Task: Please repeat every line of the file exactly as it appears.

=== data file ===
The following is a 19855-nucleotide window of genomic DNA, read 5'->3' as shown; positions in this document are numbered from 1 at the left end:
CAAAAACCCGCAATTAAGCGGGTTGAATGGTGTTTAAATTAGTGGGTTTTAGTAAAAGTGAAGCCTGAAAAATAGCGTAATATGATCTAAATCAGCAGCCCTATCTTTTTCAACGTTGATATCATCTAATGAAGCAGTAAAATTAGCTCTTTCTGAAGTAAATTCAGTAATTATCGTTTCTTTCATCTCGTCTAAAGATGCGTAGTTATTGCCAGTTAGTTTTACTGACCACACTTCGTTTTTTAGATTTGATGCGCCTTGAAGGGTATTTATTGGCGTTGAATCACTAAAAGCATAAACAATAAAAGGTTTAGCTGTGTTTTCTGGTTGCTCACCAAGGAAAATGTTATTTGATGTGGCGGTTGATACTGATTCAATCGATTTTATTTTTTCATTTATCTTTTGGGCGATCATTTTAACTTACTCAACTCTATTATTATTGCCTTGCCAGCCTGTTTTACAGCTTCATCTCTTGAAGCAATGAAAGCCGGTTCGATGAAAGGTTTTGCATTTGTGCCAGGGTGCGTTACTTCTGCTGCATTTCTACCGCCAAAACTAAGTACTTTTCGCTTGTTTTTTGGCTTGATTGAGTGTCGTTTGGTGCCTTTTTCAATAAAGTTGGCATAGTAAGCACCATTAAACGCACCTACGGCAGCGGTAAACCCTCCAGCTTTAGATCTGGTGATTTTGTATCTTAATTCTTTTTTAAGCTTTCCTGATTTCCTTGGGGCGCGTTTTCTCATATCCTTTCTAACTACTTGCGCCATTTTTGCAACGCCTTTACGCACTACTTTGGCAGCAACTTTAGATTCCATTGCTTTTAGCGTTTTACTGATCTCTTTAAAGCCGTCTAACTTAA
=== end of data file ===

The following is a 19855-nucleotide window of genomic DNA, read 5'->3' as shown; positions in this document are numbered from 1 at the left end:
CAAAAACCCGCAATTAAGCGGGTTGAATGGTGTTTAAATTAGTGGGTTTTAGTAAAAGTGAAGCCTGAAAAATAGCGTAATATGATCTAAATCAGCAGCCCTATCTTTTTCAACGTTGATATCATCTAATGAAGCAGTAAAATTAGCTCTTTCTGAAGTAAATTCAGTAATTATCGTTTCTTTCATCTCGTCTAAAGATGCGTAGTTATTGCCAGTTAGTTTTACTGACCACACTTCGTTTTTTAGATTTGATGCGCCTTGAAGGGTATTTATTGGCGTTGAATCACTAAAAGCATAAACAATAAAAGGTTTAGCTGTGTTTTCTGGTTGCTCACCAAGGAAAATGTTATTTGATGTGGCGGTTGATACTGATTCAATCGATTTTATTTTTTCATTTATCTTTTGGGCGATCATTTTAACTTACTCAACTCTATTATTATTGCCTTGCCAGCCTGTTTTACAGCTTCATCTCTTGAAGCAATGAAAGCCGGTTCGATGAAAGGTTTTGCATTTGTGCCAGGGTGCGTTACTTCTGCTGCATTTCTACCGCCAAAACTAAGTACTTTTCGCTTGTTTTTTGGCTTGATTGAGTGTCGTTTGGTGCCTTTTTCAATAAAGTTGGCATAGTAAGCACCATTAAACGCACCTACGGCAGCGGTAAACCCTCCAGCTTTAGATCTGGTGATTTTGTATCTTAATTCTTTTTTAAGCTTTCCTGATTTCCTTGGGGCGCGTTTTCTCATATCCTTTCTAACTACTTGCGCCATTTTTGCAACGCCTTTACGCACTACTTTGGCAGCAACTTTAGATTCCATTGCTTTTAGCGTTTTACTGATCTCTTTAAAGCCGTCTAACTTAA